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Armington Meets Melitz: Introducing Firm Heterogeneity in a Global CGE Model of Trade

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  • Zhai, Fan

    ()
    (Asian Development Bank Institute)

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Abstract

Traditional CGE models with Armington assumption fail to capture the extensive margin of trade, thereby underestimate the trade and welfare effects of trade opening. To address this problem, this paper introduces the Melitz (2003) theoretical framework with firm heterogeneity and fixed exporting costs into a global CGE model. Some illustrative simulations show that the introduction of firm heterogeneity improves the ability of CGE model to capture the trade expansion and welfare effects of trade liberalization. Under the case of global manufacturing tariff cut, the estimated gains in welfare and exports are more than double that obtained from the standard Armington CGE model. Sensitivity analysis indicates that model results are sensitive to the shape parameters of firm productivity distribution, suggesting the need of further empirical work to estimate the degree of firm heterogeneity.

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Bibliographic Info

Article provided by Center for Economic Integration, Sejong University in its journal Journal of Economic Integration.

Volume (Year): 23 (2008)
Issue (Month): ()
Pages: 575-604

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Handle: RePEc:ris:integr:0446

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Web page: http://econo.sejong.ac.kr/
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Keywords: firm heterogeneity; CGE; trade liberalization;

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Cited by:
  1. Zhai, Fan, 2010. "The Benefits of Regional Infrastructure Investment in Asia: A Quantitative Exploration," ADBI Working Papers 223, Asian Development Bank Institute.
  2. Xiang, Tao & Huang, Jikun & Kancs, d'Artis & Swinnen, Johan F.M., 2009. "Standards Driven Rural Development: A General Equilibrium Model with Market Imperfections," 2009 Conference, August 16-22, 2009, Beijing, China 51476, International Association of Agricultural Economists.
  3. Oyamada, Kazuhiko, 2013. "Parameterization of applied general equilibrium models with flexible trade specifications based on the Armington, Krugman, and Melitz models," IDE Discussion Papers 380, Institute of Developing Economies, Japan External Trade Organization(JETRO).
  4. Peter A. Petri & Michael G. Plummer & Fan Zhai, 2010. "The Economics of the ASEAN Economic Community," Working Papers 13, Brandeis University, Department of Economics and International Businesss School.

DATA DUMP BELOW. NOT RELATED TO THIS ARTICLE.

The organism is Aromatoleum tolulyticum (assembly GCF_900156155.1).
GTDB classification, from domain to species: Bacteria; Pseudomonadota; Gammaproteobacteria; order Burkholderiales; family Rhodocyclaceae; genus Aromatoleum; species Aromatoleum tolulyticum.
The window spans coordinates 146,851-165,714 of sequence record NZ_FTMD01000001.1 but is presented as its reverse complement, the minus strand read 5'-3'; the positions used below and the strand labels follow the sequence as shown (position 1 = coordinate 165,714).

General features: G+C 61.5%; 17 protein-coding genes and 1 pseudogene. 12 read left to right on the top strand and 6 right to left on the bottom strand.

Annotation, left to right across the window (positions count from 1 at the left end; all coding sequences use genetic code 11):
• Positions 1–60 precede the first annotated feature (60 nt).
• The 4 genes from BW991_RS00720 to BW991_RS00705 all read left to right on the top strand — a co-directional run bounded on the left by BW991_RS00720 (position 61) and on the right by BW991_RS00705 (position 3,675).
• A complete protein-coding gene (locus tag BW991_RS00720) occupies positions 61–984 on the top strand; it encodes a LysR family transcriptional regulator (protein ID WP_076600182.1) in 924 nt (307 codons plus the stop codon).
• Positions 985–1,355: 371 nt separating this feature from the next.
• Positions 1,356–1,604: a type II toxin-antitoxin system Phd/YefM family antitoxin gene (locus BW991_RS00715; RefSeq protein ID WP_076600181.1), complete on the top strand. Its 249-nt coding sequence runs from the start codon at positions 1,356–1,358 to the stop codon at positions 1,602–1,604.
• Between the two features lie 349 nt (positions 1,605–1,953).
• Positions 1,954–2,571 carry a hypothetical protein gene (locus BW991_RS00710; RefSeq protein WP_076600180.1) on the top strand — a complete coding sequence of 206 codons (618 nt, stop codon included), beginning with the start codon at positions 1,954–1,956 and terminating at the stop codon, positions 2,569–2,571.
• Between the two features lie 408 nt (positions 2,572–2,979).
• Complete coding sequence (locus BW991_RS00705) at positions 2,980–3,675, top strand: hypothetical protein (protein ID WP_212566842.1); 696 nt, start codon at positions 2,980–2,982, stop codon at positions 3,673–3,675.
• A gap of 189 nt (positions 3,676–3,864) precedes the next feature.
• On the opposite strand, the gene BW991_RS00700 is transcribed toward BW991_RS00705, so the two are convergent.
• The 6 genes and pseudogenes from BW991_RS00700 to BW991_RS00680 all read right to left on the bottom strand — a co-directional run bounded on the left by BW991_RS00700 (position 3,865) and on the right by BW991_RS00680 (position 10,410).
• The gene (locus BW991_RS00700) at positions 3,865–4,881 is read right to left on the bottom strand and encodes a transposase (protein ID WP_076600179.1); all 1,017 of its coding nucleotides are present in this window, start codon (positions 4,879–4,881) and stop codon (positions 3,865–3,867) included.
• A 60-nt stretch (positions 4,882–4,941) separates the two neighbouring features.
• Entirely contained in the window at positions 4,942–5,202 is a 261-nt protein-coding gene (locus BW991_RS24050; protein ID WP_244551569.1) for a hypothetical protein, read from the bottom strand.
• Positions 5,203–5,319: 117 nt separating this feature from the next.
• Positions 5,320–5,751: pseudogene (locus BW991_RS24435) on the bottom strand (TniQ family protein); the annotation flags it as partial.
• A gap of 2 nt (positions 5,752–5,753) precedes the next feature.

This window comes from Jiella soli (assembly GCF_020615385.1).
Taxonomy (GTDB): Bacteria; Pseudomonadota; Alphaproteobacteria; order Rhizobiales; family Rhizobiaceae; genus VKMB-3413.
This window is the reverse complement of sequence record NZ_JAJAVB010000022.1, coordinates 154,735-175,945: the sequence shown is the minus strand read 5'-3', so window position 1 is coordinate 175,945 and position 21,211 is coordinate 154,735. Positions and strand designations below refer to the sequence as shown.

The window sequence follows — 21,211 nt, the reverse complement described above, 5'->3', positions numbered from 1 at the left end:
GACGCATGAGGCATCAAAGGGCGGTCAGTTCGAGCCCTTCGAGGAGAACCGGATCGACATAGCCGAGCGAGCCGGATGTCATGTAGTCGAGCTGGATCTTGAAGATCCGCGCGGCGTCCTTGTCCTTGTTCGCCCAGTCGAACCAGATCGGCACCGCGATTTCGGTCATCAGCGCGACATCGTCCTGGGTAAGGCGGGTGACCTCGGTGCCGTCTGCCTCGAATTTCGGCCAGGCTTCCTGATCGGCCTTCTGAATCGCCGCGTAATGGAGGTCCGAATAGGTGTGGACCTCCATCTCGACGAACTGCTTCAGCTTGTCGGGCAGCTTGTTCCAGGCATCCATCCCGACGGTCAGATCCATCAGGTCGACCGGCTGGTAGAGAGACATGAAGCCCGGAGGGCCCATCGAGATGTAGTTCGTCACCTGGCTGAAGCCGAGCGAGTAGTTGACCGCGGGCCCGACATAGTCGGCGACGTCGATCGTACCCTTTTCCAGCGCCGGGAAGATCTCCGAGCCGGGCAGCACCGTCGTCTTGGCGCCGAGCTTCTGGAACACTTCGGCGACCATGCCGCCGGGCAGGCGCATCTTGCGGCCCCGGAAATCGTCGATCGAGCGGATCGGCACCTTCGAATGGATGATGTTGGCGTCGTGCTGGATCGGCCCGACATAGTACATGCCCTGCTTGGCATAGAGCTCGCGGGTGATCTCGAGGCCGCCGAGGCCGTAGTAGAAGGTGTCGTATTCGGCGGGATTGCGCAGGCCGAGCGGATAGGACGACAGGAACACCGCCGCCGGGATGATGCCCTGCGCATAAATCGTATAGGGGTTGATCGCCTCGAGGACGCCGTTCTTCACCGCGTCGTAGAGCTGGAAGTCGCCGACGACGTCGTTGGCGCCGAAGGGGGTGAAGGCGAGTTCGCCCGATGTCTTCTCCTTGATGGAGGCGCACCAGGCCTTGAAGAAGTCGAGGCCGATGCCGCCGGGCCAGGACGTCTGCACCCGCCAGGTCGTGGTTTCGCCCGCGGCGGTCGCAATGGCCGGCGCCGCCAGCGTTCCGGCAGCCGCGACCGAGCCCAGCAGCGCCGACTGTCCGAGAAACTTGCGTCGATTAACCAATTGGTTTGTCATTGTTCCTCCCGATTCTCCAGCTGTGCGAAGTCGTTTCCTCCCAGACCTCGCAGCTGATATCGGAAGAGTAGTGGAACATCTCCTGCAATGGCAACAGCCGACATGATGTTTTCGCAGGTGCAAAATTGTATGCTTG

5. Kawai, Masahiro & Zhai, Fan, 2009. "China-Japan-United States integration amid global rebalancing: A computable general equilibrium analysis," Journal of Asian Economics, Elsevier, vol. 20(6), pages 688-699, November.
  6. Roberto Roson & Kazuhiko Oyamada, 2014. "Introducing Melitz-Style Firm Heterogeneity in CGE Models: Technical Aspects and Implications," Working Papers 2014:04, Department of Economics, University of Venice "Ca' Foscari".
  7. Hertel, Thomas, 2013. "Global Applied General Equilibrium Analysis Using the Global Trade Analysis Project Framework," Handbook of Computable General Equilibrium Modeling, Elsevier.
  8. Fugazza, Marco & Maur, Jean-Christophe, 2008. "Non-tariff barriers in CGE models: How useful for policy?," Journal of Policy Modeling, Elsevier, vol. 30(3), pages 475-490.
  9. KAWASAKI Kenichi, 2014. "The Relative Significance of EPAs in Asia-Pacific," Discussion papers 14009, Research Institute of Economy, Trade and Industry (RIETI).
  10. Oyamada, Kazuhiko, 2014. "Neutrality in the choice of number of firms or level of fixed costs in calibrating an Armington-Krugman-Melitz encompassing module for applied general equilibrium models," IDE Discussion Papers 465, Institute of Developing Economies, Japan External Trade Organization(JETRO).
  11. Petri, Peter A. & Zhai, Fan, 2013. "Navigating a Changing World Economy: ASEAN, the People’s Republic of China, and India," ADBI Working Papers 404, Asian Development Bank Institute.
  12. María C. Latorre, 2009. "The economic analysis of multinationals and foreign direct investment: a review," Hacienda Pública Española, IEF, vol. 191(4), pages 97-126, December.
  13. Deng, Ziliang & Falvey, Rod & Blake, Adam, 2012. "Trading market access for technology? Tax incentives, foreign direct investment and productivity spillovers in China," Journal of Policy Modeling, Elsevier, vol. 34(5), pages 675-690.

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